Every day ROB Insight delivers exclusive analysis on breaking business news and market-moving events. Streetwise offers news and analysis on Bay Street and the world of finance. Inside the Market delivers up-to-the-minute insights on market news as it develops.
Here are our editors' picks of some of the best reads available to Globe Unlimited subscribers this week.
Traders look to get wired
High-speed traders pocket their profits through arbitrage - by exploiting the tiny differences in stock prices that briefly pop up between markets. And as Michael Lewis' new book Flash Boys shows, there's a lot of money to be made by being first. So it should come as little surprise that there's a growing call on Bay Street to establish a link of microwave towers between Hogtown and the Big Apple. In Streetwise, Boyd Erman writes about the chats he's had with people connected with the TMX and the moves afoot to make it happen.
Mutual funds' diminishing returns
Last year Canadian mutual funds posted gains that were something to brag about, with two-thirds of actively-managed equity funds beating the TSX composite by a pretty healthy margin: the funds rose by an average of 19.1 per cent (after fees) compared with the index's 13-per-cent advance. So, over the long term, those sort of returns could really add up. But in Inside the Market, David Berman goes over some number crunching of five-year returns that demonstrate that's not the case.
Business sentiment may keep a lid on rates
The spring Business Outlook Survey from the Bank of Canada finds that Canadian companies generally are optimistic about continued sales growth and are operating closer to full capacity than they were in late 2013. Even hiring plans are at their highest level in nearly two years. The long-beleaguered export sector is what's driving these sentiments, but the outlook for shopping at home is decidedly more downbeat, with the business community signalling the greatest problem lies with the domestic consumer. In ROB Insight, David Parkinson examines the implications for central bank policy, and why even higher inflation and growth and a tighter output capacity will likely not be enough to prompt the bank to start raising interest rates.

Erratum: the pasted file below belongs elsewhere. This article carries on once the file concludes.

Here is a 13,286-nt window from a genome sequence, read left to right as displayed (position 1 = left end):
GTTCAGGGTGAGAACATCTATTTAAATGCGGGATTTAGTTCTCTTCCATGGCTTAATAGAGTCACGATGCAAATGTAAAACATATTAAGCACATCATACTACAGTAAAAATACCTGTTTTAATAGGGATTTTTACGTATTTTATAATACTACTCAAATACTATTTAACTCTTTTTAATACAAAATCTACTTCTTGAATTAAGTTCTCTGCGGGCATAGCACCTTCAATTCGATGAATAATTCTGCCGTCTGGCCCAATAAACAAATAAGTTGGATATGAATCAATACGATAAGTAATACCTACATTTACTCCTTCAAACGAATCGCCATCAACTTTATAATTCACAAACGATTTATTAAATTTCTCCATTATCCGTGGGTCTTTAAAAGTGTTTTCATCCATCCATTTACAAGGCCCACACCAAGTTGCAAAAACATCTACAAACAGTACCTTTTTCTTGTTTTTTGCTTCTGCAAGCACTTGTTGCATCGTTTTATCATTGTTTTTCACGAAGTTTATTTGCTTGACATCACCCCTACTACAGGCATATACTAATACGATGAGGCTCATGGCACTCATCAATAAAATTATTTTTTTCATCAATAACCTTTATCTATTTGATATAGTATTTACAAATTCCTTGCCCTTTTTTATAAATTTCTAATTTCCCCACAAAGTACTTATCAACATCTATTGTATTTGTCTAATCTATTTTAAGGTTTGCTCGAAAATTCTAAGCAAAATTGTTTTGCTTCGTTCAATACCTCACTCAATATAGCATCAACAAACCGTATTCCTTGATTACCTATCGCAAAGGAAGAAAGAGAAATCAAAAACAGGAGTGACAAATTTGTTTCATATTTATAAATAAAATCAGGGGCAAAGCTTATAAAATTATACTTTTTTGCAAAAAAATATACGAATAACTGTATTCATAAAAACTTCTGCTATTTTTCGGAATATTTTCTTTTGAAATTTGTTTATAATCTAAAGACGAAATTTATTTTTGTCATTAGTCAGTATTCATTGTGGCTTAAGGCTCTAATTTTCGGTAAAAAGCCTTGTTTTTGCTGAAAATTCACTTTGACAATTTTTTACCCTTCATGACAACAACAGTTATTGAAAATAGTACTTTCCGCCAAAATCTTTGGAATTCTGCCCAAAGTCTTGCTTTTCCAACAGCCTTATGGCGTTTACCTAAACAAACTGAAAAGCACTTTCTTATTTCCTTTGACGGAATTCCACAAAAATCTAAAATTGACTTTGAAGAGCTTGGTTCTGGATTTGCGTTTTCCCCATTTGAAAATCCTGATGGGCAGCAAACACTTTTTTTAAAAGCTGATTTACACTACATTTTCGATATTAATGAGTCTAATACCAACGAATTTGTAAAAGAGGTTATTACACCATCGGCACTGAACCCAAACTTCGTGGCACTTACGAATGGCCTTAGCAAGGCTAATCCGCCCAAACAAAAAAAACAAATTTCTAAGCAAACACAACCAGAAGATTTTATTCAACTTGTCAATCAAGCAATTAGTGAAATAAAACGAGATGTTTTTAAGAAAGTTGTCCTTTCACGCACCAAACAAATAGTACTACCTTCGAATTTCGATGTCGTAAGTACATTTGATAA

Watsa keeps the faith in BlackBerry
Fairfax Financial chief Prem Watsa is warning that it will all "end in tears" for investors in big tech names – including Facebook and Twitter – because of the "extraordinary speculation" that is driving their stock prices. The famous contrarian is known for buying into distressed companies and racking up spectacular profits in the process. And as for his eyebrow-raising foray into the ailing BlackBerry, Mr. Watsa is as confident as ever. In Streetwise, Jacqueline Nelson outlines why he is pessimistic about equities in general, his concerns about debt and overleveraging, and the "monstrous bubble" that is the Chinese real estate market.
The Contra Guys find a good fit
A venerable Canadian clothing seller – one that has established an enviable reputation for raising dividends – has struggled with a recent downturn in sales and profits, prompting it to slash its payout by 75 per cent. In Inside the Market, the Contra Guys Ben Stadelmann and Benj Gallander examine what's behind the slump, the prospects for the retail stalwart, and why they think the stock is now a good bet.
Why are CEOs running for the hills?
More chief executive officers are deserting their posts now than since the eve of the financial crisis, according to a recent survey of U.S. companies' announcements, SEC filings and news. The trend may well be a harbinger of an earnings slump, or worse. In ROB Insight, David Parkinson sifts through the numbers and looks at what's driving the rush to the exits.